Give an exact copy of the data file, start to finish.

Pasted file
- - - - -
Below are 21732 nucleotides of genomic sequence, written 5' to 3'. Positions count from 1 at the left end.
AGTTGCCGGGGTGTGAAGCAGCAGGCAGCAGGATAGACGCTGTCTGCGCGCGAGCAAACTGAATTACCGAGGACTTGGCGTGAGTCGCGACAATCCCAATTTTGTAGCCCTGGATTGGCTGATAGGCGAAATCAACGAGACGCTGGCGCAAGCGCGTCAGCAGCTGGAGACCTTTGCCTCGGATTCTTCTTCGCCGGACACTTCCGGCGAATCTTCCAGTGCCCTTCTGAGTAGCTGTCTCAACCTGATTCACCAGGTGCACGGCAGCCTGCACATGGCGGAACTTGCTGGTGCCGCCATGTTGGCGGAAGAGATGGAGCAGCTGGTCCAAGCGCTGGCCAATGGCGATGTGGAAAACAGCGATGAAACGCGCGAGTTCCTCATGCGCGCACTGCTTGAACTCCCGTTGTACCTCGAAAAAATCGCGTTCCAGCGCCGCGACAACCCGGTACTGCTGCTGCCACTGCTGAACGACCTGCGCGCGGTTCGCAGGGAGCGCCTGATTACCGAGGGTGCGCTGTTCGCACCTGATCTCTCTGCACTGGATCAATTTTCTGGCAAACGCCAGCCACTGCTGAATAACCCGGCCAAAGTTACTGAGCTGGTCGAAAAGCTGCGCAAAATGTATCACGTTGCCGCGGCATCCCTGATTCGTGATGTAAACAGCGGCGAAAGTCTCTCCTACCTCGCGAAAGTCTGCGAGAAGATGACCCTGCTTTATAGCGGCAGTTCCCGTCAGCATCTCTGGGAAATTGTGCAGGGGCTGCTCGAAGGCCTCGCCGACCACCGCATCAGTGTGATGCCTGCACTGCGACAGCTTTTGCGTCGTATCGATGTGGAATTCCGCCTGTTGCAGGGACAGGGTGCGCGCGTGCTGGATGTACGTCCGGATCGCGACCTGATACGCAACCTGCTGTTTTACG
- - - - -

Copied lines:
Below are 21732 nucleotides of genomic sequence, written 5' to 3'. Positions count from 1 at the left end.
AGTTGCCGGGGTGTGAAGCAGCAGGCAGCAGGATAGACGCTGTCTGCGCGCGAGCAAACTGAATTACCGAGGACTTGGCGTGAGTCGCGACAATCCCAATTTTGTAGCCCTGGATTGGCTGATAGGCGAAATCAACGAGACGCTGGCGCAAGCGCGTCAGCAGCTGGAGACCTTTGCCTCGGATTCTTCTTCGCCGGACACTTCCGGCGAATCTTCCAGTGCCCTTCTGAGTAGCTGTCTCAACCTGATTCACCAGGTGCACGGCAGCCTGCACATGGCGGAACTTGCTGGTGCCGCCATGTTGGCGGAAGAGATGGAGCAGCTGGTCCAAGCGCTGGCCAATGGCGATGTGGAAAACAGCGATGAAACGCGCGAGTTCCTCATGCGCGCACTGCTTGAACTCCCGTTGTACCTCGAAAAAATCGCGTTCCAGCGCCGCGACAACCCGGTACTGCTGCTGCCACTGCTGAACGACCTGCGCGCGGTTCGCAGGGAGCGCCTGATTACCGAGGGTGCGCTGTTCGCACCTGATCTCTCTGCACTGGATCAATTTTCTGGCAAACGCCAGCCACTGCTGAATAACCCGGCCAAAGTTACTGAGCTGGTCGAAAAGCTGCGCAAAATGTATCACGTTGCCGCGGCATCCCTGATTCGTGATGTAAACAGCGGCGAAAGTCTCTCCTACCTCGCGAAAGTCTGCGAGAAGATGACCCTGCTTTATAGCGGCAGTTCCCGTCAGCATCTCTGGGAAATTGTGCAGGGGCTGCTCGAAGGCCTCGCCGACCACCGCATCAGTGTGATGCCTGCACTGCGACAGCTTTTGCGTCGTATCGATGTGGAATTCCGCCTGTTGCAGGGACAGGGTGCGCGCGTGCTGGATGTACGTCCGGATCGCGACCTGATACGCAACCTGCTGTTTTACG